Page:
Mr. Kristof: Yeah. I mean, there is always the tendency to think that the most humanitarian thing you can do is to go build a school, build a hospital. And I remember in Central African Republic coming across a clinic — well, the only thing left of it was a little sign out front saying, "Built by the German Aid Agency." You know, because people were willing to build clinics, but they weren't willing to help provide security, so some warlord had come through and burned it and who knows what had happened to the doctors and the nurses and the patients. I saw the same thing in Chad, for example, that once you lose security, then farmers can't go into their fields, so they starve. You know, people sometimes sell their daughters. You can't begin to address other humanitarian needs until you begin to address security. And I think that that — especially in the aftermath of Iraq and the mess in Afghanistan — it is something that is, you know, really hard for us to figure out how to do and even hard for us to talk about as a humanitarian issue.
Ms. Tippett: I mean, you also write about how some of the things that we look at as problems, like a sweatshop — I mean, you've written a lot about this. It's not necessarily the problem that we imagined.
Mr. Kristof: That's true. I'm one of the few Americans who is truly sympathetic to sweatshops really because of the time I spent in Asia and seeing the way they became an avenue for people to ride the escalator up and that they provided a lot of employment for people, which tended to be wretched jobs, but usually not as wretched as working in a rice paddy or in construction jobs or selling cigarettes in the street or, you know, a million other jobs that tend to be available. My fear has been that the hostility to sweatshops has meant that manufacturers don't go to Africa. I mean, Africa's problem isn't that it has sweatshops; it's that it doesn't have any sweatshops. And typically, the only thing worse than a sweatshop is indeed no sweatshop at all, no employment whatsoever. I mean, I guess the other thing that I really do worry about — I mean, if I were critiquing my own kind of approach, just between you and me …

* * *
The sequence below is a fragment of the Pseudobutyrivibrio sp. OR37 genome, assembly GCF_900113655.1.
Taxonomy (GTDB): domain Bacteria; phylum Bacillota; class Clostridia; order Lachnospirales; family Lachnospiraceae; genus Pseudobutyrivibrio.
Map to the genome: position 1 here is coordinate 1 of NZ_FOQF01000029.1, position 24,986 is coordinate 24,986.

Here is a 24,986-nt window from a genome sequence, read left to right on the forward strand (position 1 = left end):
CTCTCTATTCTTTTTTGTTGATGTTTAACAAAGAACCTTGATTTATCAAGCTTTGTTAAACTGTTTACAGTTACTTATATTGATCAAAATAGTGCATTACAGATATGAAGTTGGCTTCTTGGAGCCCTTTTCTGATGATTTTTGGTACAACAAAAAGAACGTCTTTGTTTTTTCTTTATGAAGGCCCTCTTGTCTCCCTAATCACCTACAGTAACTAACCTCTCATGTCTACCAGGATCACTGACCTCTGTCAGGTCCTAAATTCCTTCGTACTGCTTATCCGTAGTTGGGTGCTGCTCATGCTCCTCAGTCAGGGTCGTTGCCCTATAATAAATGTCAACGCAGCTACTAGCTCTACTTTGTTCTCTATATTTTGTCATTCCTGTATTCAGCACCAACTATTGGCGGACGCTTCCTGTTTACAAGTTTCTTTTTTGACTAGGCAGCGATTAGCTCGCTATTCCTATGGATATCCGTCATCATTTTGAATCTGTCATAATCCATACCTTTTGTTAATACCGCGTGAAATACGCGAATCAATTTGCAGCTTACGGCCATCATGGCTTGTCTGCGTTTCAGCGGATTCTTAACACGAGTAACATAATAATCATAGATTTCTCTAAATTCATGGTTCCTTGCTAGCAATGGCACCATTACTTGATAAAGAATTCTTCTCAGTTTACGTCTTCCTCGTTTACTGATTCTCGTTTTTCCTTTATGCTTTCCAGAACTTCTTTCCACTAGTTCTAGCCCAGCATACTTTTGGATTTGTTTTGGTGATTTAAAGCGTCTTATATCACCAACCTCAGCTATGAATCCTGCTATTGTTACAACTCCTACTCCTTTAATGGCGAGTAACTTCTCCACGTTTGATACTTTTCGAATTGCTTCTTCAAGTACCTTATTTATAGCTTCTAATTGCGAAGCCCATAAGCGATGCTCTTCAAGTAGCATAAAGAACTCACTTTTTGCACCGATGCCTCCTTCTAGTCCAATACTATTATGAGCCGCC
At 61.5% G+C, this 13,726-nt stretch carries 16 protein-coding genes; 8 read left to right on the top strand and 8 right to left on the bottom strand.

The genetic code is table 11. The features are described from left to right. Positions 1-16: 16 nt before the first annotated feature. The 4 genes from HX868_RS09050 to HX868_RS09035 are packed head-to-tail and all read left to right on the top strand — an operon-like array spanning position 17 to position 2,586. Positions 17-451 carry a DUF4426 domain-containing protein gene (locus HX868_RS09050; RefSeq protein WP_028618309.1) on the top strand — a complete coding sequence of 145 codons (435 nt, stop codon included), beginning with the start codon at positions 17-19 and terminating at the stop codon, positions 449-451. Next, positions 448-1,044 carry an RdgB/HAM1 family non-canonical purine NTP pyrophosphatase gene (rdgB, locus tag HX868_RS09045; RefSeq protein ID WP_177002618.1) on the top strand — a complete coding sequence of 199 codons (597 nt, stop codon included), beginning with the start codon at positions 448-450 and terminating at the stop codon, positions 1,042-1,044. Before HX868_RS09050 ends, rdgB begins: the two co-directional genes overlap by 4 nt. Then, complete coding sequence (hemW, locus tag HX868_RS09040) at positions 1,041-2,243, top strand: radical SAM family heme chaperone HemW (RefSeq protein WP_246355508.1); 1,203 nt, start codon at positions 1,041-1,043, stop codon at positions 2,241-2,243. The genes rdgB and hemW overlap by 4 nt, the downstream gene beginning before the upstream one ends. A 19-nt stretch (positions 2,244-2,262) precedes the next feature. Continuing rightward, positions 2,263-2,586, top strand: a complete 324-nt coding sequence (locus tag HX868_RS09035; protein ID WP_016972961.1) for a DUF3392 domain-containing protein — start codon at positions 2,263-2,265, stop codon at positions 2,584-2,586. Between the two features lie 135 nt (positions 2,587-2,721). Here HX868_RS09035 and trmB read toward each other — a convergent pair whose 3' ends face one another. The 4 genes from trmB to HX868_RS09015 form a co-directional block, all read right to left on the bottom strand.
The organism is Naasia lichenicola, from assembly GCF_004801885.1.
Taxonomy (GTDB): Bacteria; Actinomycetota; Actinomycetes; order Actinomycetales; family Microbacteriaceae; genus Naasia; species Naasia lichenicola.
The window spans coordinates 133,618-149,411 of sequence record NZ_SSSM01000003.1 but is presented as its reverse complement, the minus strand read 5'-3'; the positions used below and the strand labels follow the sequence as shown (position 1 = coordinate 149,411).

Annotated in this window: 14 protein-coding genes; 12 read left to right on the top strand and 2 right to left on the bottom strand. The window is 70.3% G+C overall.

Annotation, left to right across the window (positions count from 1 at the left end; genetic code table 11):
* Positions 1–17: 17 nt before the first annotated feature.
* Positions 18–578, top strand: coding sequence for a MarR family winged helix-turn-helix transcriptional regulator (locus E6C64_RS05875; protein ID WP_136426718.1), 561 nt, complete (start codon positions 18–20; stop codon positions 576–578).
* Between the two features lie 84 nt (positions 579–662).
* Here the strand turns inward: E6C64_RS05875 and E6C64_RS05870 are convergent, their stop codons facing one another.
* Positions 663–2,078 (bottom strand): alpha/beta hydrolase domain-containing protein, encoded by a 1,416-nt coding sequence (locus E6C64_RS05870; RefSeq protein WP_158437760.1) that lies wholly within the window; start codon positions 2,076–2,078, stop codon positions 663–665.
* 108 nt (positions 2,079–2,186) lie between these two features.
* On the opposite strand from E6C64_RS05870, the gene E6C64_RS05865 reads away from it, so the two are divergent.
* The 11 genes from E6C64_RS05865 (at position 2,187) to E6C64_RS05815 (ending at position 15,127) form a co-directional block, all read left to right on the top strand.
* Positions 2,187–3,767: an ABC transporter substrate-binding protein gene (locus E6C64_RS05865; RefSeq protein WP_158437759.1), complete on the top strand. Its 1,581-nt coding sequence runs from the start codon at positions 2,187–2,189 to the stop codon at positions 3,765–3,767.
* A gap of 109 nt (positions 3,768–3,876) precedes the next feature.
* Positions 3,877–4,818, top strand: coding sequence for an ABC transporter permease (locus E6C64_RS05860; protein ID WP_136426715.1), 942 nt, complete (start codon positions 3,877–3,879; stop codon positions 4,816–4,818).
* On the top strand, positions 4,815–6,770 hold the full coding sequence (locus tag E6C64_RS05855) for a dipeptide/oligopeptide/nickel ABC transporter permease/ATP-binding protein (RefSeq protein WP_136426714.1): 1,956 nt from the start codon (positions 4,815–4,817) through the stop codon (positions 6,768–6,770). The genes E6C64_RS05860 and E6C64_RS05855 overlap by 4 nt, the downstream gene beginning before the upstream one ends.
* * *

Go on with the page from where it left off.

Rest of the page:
Ms. Tippett: I won't tell anyone.
Mr. Kristof: It would be often I focus on things that go wrong, that when I write about Africa, for example, so much of it is about the Congo or Sudan or about AIDS in southern Africa or about malaria or pneumonia, whatever it may be. That conjures an image in the reader of a continent that is completely screwed up, that doesn't have anything working out for it. And the upshot of that is to dampen tourism, dampen business investment, and just leave people discouraged about the possibilities of the continent in a way that is really misleading. I mean, there are a lot of parts of Africa that have been incredibly successful. So that is something that troubles me and that I try to adjust my coverage to convey that more complicated reality. But that is something that I worry about in my kind of reporting.
Ms. Tippett: Do you think that your early experiences in Asia and your enduring interest in Asia gives you a certain kind of perspective on the possibilities in Africa's future?
Mr. Kristof: Yes. I'm always struck that development experts who've spent their careers in Africa tend to be pretty pessimistic. You know, development is just difficult and tough and you strive and maybe you'll make a little bit of difference somewhere. Meanwhile, development experts who've spent their time in Asia, they sort of assume, ah, you toss out a few seeds and next day you'll have a big field. So in my time abroad, I saw the sprouting of China, I mean, South Korea, Taiwan, Thailand, Malaysia, Indonesia, all these countries. And they had different economic models. It wasn't, you know, one precise model, but it led you to believe that places are not hopeless and that we really can see just complete transformations that end up more or less eliminating the worst kinds of poverty.